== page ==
It’s truly a whole new app; Mail finally understands how modern folk use their mail client. A single email can represent a new contact, an appointment, a new item on my To-Do list, and a note. And now Mail can articulate all of that subtle content without my having to buy lots of third-party software or create a whole bunch of AppleScripts or Automator workflows. iCal, too, understands that calendars aren’t just about keeping track of the kids’ soccer practices and that Events are often a soup that many people contribute to.
I dig Mail’s new support for RSS subscriptions. I don’t know if I’ll use it, though; Bloglines is pretty hardwired into my daily routine. But I like the idea of having an app that serves as a one-stop answer to the question “What happened in the past 15 minutes that I need to know about?”
Leopard Mail has the sort of features that people will pay good money for; with a nudge, Mail, iCal and Address Book could become a new $59 iPackage. I think Apple could get away with charging that kind of dough.
10.5’s iChat is in the same category as Mail: it’s really been moved to the next level. It’s still a fun, casual app — and I am steeling myself for endless video chats with friends who aren’t sick and tired of having the extended “Peter Vs. Giant Chicken” fight from “Family Guy” running behind them at all times. But now it’s entered that category of power where the thing suddenly becomes, you know… tax-deductible. The ability to run presentations and do live screen sharing, as well as the ability to record chats, will encourage people to reach for their wallets. $39.
Safari and Web Clip
This really feels more like a free download than anything else. The ability to create a “live” clipping as a Dashboard widget (so you can keep an eye on an eBay auction without having do download and configure a special new widget) is neat and represents something I might pay $9 for as shareware.
As for the improvements to security and searching… well, those I expect to get for free. And speaking of widgets…
Dashboard probably sits as the biggest disappointment of Mac OS X. It sure seemed interesting but truly, the only times I ever find myself looking at my Dashboard is when I aimed for the Delete key and hit F12 by accident. And then I had to wait a minute while all these useless trinkets loaded in and populated themselves with data.
I am encouraged by the arrival of DashCode. Like Core Animation, it’s a feature for developers and not users, but it makes it very very easy to create new, “real” widgets. So it’s entirely possible that a new “killer widget” will appear that turns my head around on Dashboard completely. Like a new football stadium, I’m not opposed to it but I ain’t paying for it. Free.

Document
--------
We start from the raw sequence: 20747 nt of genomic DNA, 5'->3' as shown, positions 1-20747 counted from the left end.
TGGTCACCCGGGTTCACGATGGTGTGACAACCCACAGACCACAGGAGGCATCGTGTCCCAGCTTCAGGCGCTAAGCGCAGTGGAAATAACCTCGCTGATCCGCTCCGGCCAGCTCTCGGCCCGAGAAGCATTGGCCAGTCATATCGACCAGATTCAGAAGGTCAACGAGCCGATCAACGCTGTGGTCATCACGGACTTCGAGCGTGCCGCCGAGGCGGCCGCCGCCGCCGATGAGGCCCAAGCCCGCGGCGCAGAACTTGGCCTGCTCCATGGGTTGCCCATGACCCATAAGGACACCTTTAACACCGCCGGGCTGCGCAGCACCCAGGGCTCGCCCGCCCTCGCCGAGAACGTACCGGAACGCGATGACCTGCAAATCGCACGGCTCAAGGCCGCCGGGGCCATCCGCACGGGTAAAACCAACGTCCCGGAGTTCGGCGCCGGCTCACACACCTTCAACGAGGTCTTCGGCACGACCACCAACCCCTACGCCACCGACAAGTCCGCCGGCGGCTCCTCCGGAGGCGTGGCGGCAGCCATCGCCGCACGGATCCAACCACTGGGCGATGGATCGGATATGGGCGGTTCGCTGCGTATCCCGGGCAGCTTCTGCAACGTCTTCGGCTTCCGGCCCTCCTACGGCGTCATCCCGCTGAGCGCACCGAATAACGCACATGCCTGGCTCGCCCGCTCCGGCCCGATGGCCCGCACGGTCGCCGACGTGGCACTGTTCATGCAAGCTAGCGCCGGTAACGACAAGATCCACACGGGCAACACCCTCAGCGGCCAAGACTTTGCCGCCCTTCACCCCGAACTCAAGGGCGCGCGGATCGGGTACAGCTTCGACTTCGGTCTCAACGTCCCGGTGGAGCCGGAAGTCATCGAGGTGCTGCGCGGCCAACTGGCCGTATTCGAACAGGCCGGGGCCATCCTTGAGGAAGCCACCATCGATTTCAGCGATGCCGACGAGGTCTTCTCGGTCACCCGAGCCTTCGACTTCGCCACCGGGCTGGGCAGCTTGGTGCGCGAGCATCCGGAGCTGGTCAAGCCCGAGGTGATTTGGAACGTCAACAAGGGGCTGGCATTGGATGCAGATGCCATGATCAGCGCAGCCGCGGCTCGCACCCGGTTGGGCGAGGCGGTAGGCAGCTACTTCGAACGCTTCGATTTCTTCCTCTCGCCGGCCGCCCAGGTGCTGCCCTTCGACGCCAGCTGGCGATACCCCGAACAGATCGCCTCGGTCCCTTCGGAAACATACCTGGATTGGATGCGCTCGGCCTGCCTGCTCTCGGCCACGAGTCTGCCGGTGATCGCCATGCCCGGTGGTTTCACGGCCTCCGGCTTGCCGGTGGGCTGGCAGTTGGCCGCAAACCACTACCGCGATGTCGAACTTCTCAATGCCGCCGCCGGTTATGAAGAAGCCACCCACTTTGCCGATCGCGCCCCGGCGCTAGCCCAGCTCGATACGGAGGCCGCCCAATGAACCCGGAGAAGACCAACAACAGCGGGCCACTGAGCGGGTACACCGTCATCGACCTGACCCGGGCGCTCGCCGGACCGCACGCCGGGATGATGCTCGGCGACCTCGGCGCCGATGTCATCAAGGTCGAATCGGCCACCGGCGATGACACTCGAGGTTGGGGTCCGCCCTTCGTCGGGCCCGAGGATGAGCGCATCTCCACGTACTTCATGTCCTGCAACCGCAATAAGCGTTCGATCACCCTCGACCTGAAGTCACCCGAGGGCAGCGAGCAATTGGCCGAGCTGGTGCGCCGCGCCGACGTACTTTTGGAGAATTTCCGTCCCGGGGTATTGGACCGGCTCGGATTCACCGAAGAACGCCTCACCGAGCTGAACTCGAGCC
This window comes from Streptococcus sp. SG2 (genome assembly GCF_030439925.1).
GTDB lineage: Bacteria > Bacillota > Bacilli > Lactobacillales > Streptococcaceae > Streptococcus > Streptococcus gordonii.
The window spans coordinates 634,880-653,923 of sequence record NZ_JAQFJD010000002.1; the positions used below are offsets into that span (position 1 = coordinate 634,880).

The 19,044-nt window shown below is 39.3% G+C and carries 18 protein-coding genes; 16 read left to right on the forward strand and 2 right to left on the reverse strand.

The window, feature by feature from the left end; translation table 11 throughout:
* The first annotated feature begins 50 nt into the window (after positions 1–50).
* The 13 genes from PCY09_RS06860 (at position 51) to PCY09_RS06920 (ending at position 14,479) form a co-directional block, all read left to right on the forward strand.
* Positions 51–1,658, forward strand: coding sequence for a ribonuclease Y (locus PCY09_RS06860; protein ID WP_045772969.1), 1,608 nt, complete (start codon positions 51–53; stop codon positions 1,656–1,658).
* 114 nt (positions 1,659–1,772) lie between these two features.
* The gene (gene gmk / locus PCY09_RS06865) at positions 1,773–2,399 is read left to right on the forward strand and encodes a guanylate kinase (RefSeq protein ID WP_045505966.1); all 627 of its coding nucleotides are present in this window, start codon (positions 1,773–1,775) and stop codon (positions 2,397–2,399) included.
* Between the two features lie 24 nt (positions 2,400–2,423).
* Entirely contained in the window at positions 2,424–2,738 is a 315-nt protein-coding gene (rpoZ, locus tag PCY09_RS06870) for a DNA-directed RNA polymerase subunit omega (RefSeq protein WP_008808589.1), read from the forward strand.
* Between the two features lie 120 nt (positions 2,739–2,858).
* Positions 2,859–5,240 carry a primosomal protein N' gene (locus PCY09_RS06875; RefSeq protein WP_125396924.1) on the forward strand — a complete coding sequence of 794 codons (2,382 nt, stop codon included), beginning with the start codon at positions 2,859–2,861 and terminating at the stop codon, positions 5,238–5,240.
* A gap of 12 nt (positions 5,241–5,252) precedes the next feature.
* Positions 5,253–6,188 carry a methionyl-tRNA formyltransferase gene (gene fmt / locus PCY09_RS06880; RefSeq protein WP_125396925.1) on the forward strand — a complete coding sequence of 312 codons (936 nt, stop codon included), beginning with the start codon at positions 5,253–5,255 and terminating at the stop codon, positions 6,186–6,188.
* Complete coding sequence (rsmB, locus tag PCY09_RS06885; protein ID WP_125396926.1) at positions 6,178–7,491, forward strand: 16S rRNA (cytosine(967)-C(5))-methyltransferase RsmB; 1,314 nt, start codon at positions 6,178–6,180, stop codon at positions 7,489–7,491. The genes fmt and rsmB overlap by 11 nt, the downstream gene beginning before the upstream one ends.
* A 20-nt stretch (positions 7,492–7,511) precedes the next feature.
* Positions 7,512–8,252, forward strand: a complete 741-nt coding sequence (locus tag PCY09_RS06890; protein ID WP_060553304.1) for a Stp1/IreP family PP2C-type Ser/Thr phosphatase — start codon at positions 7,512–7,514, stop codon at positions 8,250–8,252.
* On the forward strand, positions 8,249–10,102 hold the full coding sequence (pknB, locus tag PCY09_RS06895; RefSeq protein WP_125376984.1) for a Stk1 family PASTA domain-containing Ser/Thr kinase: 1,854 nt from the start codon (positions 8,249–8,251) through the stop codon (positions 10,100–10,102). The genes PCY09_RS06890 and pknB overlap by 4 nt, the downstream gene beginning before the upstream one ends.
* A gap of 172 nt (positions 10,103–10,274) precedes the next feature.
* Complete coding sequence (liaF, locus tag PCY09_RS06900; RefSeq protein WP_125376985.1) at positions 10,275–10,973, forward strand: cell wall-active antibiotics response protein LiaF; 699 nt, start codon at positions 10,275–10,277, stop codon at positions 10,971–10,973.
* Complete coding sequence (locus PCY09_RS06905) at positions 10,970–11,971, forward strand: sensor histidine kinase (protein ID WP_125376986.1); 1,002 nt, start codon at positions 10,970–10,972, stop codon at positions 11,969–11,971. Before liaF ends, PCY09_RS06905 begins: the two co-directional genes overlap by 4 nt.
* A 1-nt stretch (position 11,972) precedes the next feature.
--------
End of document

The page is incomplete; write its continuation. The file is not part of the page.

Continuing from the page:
Yup, I’m one of those people who’s getting increasingly antsy for a true revolution here. Apparently, Apple thinks it got the Finder perfect with System 1.02, because we haven’t seen a true fresh take on this in more than 20 years. But we’ve seen steady evolution, and I suppose that’s enough. The Sidebar, for example, makes more sense now than it ever did, organizing volume and directory resources in a way that you can “get” immediately.
And speaking of getting things immediately, it’s about time that locating and using shared volumes was as easy as using shared libraries in iTunes. My mouth goes a little dry when the subject of “a more iTunes-like Finder” comes up, but here but having used the iTunesy Finder for a few months now, I will have nothing but kind things to say as I pay my $39.
You can’t get more iTunes-like than inserting a new Finder view based on Cover Flow. I scoffed. I sneered. I snickered. And when people got tired of hearing me go on about how lame that idea was, I moved to another state and got new friends just so I could start all over again.
Okay, I was wrong. You see, I’m not Felix Unger. (If you’re ten years younger than me, “I’m not Carlton from ‘Fresh Prince of Bel-Air.’” If you’re ten years younger than that, you don’t watch television so I’ll say that I’m not an uptight anal-retentive who obsessively organizes his stuff into folders.) I have a big blob of stuff marked “Documents” and another marked “Pictures” and once I double-click on it… it’s like a game show or something and there’s a 50-50 chance that it’d be faster for me to just recreate whatever I’m looking for from scratch than to actually try to locate it.